Monday 29 July 2019 12:45 am

UK firms keen to hire but skills shortages a problem

In the second quarter of the year 60 per cent of British firms tried to hire new employees, according to a new survey, in the latest sign of strength in the job market.

Read more: UK unemployment stays at 54-year low as wages tick up

Meanwhile, 30 per cent of employers said they expect to increase their workforce in the next three months, a report from the British Chambers of Commerce (BCC) and jobs website Totaljobs showed today.

The survey came as unemployment in Britain is at a 45-year low of 3.8 per cent, helping real wages grow by 1.7 per cent in the three months to the end of May.

Employment and consumer spending have been the bright spots in a slowing economy in recent months. 

Many analysts have predicted that a tough global environment and Brexit uncertainty will have brought economic growth to a halt in the second quarter of the year.

The latest recruitment outlook report from the BCC, which represents over 50 chambers from around the country, showed that low unemployment meant 64 per cent of employers struggled to find the right people for their openings in the second quarter.

In sectors such as construction and hotels and catering the shortages were at “critical levels,” the BCC said. In construction 77 per cent of employers reported difficulties in recruiting, while in hotels and catering the figure was 74 per cent.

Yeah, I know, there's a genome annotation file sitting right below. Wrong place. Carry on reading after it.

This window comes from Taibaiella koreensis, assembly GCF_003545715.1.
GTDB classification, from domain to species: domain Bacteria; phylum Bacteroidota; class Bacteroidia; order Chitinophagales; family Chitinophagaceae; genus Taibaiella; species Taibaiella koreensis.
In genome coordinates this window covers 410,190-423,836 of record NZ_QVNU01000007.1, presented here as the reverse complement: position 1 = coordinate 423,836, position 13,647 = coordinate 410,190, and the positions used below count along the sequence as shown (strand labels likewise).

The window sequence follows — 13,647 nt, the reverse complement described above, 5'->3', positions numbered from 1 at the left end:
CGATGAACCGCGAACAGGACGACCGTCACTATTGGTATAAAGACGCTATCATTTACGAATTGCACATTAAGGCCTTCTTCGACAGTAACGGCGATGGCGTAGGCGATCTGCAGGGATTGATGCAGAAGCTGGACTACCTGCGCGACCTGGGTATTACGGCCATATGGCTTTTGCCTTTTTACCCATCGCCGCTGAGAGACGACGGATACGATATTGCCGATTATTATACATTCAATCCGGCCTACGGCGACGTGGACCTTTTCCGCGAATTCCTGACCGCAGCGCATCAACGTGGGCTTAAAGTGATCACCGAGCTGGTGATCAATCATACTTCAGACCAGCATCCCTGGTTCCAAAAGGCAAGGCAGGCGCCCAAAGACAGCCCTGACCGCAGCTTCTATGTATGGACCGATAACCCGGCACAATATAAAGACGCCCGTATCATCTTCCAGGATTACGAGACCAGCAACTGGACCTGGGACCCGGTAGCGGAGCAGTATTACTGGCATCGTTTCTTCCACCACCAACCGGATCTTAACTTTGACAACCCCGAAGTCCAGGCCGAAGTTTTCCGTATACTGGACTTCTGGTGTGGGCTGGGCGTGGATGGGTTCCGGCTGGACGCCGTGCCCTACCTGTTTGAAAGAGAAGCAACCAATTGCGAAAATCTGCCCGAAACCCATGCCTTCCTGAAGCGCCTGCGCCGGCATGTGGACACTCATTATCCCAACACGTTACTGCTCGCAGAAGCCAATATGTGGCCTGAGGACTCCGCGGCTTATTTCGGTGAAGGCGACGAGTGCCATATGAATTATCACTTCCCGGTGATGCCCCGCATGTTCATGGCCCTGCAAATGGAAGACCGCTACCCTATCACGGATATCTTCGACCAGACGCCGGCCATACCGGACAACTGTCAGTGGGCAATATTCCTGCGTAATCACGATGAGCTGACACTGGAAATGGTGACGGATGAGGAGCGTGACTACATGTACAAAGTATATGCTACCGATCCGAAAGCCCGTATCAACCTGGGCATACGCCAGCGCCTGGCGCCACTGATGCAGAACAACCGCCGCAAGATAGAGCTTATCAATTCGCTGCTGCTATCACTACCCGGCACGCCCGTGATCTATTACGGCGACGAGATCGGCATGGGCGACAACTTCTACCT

A large number of workers in these seasonal sectors have traditionally come from the European Union. Claire Walker, co-executive director of the BCC, said this “highlights the importance of the new government quickly setting out a sensible post-Brexit immigration policy”.

The BCC also urged the government to address the skill shortages among the UK population.

Read more: Real wages rise as UK inflation stays at two per cent

It said Britain needs “a coherent and long-term plan to stabilise the skills system, and for those struggling to hire locally, an efficient and cost-effective route to recruiting overseas workers at all skills levels”.

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